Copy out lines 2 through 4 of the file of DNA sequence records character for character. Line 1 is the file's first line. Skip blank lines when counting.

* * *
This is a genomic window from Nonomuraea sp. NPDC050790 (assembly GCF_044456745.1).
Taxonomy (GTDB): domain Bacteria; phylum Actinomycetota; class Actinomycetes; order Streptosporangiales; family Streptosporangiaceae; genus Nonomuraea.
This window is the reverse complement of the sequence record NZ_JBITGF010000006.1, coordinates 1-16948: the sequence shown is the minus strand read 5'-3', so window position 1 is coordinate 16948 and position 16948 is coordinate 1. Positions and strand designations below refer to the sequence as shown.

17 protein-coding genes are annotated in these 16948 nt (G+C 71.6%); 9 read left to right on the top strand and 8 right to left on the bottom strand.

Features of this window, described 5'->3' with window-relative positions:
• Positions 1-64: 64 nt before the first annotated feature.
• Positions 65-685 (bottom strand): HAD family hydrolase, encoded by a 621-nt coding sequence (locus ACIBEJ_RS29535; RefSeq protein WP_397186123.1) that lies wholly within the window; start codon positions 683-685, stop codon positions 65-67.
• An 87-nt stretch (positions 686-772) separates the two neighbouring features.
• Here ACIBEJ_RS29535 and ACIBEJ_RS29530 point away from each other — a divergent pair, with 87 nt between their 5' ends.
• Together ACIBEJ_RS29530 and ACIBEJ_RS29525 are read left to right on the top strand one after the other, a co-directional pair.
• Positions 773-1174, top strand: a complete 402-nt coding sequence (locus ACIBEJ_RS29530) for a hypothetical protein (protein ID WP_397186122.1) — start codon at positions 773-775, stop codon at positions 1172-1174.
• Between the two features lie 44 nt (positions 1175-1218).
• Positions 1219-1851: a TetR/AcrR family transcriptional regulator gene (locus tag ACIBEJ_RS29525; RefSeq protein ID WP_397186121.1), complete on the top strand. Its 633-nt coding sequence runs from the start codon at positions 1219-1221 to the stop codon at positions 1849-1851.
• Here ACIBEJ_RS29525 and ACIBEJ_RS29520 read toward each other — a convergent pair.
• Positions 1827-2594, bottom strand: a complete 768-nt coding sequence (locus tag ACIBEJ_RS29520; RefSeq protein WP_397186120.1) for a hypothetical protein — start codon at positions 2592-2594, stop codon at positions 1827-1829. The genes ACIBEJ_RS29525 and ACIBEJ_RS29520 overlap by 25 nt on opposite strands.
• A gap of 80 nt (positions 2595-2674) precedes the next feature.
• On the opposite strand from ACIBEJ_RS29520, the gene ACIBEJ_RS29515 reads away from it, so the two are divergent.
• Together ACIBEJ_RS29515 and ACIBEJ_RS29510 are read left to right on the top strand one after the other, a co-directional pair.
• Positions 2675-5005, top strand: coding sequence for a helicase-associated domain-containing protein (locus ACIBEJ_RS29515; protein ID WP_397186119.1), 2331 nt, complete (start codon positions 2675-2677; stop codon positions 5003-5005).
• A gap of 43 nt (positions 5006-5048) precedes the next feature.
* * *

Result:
Taxonomy (GTDB): domain Bacteria; phylum Actinomycetota; class Actinomycetes; order Streptosporangiales; family Streptosporangiaceae; genus Nonomuraea.
This window is the reverse complement of the sequence record NZ_JBITGF010000006.1, coordinates 1-16948: the sequence shown is the minus strand read 5'-3', so window position 1 is coordinate 16948 and position 16948 is coordinate 1. Positions and strand designations below refer to the sequence as shown.

17 protein-coding genes are annotated in these 16948 nt (G+C 71.6%); 9 read left to right on the top strand and 8 right to left on the bottom strand.